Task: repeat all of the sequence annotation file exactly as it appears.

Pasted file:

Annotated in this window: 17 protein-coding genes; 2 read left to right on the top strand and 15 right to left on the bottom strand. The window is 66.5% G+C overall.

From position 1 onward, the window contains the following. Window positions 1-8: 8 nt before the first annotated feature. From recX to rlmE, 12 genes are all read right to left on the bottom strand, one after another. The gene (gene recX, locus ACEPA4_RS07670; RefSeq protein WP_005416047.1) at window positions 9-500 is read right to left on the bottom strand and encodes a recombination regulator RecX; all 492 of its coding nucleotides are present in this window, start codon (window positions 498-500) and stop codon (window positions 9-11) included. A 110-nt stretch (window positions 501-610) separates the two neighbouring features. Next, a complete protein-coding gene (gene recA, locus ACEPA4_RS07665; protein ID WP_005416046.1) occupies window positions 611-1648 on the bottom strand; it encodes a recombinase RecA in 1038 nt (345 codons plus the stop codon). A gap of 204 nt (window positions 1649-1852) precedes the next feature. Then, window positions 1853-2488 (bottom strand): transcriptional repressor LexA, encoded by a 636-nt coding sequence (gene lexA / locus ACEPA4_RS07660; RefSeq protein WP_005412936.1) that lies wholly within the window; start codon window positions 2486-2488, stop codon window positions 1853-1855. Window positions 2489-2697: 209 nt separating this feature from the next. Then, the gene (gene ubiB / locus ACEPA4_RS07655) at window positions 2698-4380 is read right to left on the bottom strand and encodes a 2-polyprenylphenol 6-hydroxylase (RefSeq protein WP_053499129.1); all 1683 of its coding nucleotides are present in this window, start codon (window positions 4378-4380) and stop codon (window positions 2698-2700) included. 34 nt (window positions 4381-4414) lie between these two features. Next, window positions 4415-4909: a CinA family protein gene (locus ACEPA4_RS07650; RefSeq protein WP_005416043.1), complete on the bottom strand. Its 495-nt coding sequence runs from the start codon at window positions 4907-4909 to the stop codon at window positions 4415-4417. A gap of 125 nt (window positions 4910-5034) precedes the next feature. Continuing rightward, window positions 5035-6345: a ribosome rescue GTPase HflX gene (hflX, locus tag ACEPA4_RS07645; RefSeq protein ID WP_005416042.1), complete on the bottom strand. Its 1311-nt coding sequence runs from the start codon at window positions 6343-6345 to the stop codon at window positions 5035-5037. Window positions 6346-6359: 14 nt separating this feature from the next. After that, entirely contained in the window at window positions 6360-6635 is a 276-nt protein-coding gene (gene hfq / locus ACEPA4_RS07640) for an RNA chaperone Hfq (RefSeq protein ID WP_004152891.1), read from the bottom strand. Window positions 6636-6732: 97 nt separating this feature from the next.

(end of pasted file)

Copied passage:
Annotated in this window: 17 protein-coding genes; 2 read left to right on the top strand and 15 right to left on the bottom strand. The window is 66.5% G+C overall.

From position 1 onward, the window contains the following. Window positions 1-8: 8 nt before the first annotated feature. From recX to rlmE, 12 genes are all read right to left on the bottom strand, one after another. The gene (gene recX, locus ACEPA4_RS07670; RefSeq protein WP_005416047.1) at window positions 9-500 is read right to left on the bottom strand and encodes a recombination regulator RecX; all 492 of its coding nucleotides are present in this window, start codon (window positions 498-500) and stop codon (window positions 9-11) included. A 110-nt stretch (window positions 501-610) separates the two neighbouring features. Next, a complete protein-coding gene (gene recA, locus ACEPA4_RS07665; protein ID WP_005416046.1) occupies window positions 611-1648 on the bottom strand; it encodes a recombinase RecA in 1038 nt (345 codons plus the stop codon). A gap of 204 nt (window positions 1649-1852) precedes the next feature. Then, window positions 1853-2488 (bottom strand): transcriptional repressor LexA, encoded by a 636-nt coding sequence (gene lexA / locus ACEPA4_RS07660; RefSeq protein WP_005412936.1) that lies wholly within the window; start codon window positions 2486-2488, stop codon window positions 1853-1855. Window positions 2489-2697: 209 nt separating this feature from the next. Then, the gene (gene ubiB / locus ACEPA4_RS07655) at window positions 2698-4380 is read right to left on the bottom strand and encodes a 2-polyprenylphenol 6-hydroxylase (RefSeq protein WP_053499129.1); all 1683 of its coding nucleotides are present in this window, start codon (window positions 4378-4380) and stop codon (window positions 2698-2700) included. 34 nt (window positions 4381-4414) lie between these two features. Next, window positions 4415-4909: a CinA family protein gene (locus ACEPA4_RS07650; RefSeq protein WP_005416043.1), complete on the bottom strand. Its 495-nt coding sequence runs from the start codon at window positions 4907-4909 to the stop codon at window positions 4415-4417. A gap of 125 nt (window positions 4910-5034) precedes the next feature. Continuing rightward, window positions 5035-6345: a ribosome rescue GTPase HflX gene (hflX, locus tag ACEPA4_RS07645; RefSeq protein ID WP_005416042.1), complete on the bottom strand. Its 1311-nt coding sequence runs from the start codon at window positions 6343-6345 to the stop codon at window positions 5035-5037. Window positions 6346-6359: 14 nt separating this feature from the next. After that, entirely contained in the window at window positions 6360-6635 is a 276-nt protein-coding gene (gene hfq / locus ACEPA4_RS07640) for an RNA chaperone Hfq (RefSeq protein ID WP_004152891.1), read from the bottom strand. Window positions 6636-6732: 97 nt separating this feature from the next.